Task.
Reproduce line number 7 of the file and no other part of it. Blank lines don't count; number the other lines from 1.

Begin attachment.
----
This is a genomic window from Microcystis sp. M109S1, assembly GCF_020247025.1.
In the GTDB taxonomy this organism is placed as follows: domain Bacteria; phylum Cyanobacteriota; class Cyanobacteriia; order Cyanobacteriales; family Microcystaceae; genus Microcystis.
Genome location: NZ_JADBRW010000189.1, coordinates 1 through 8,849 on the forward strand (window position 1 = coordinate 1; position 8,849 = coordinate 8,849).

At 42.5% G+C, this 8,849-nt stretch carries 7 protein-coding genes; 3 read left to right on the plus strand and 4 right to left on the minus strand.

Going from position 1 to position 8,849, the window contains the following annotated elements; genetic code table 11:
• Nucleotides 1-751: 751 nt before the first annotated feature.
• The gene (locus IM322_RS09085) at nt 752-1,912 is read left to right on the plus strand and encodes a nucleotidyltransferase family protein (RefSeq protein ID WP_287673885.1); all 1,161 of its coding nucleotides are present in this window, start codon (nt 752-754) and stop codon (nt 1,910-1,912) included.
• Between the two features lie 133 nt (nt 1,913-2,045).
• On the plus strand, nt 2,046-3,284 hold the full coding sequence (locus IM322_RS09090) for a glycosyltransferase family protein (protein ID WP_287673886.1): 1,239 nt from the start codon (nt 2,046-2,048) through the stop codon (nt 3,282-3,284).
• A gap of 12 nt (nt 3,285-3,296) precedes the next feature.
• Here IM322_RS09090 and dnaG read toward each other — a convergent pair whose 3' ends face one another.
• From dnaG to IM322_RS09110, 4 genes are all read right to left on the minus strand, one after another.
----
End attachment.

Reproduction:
• The gene (locus IM322_RS09085) at nt 752-1,912 is read left to right on the plus strand and encodes a nucleotidyltransferase family protein (RefSeq protein ID WP_287673885.1); all 1,161 of its coding nucleotides are present in this window, start codon (nt 752-754) and stop codon (nt 1,910-1,912) included.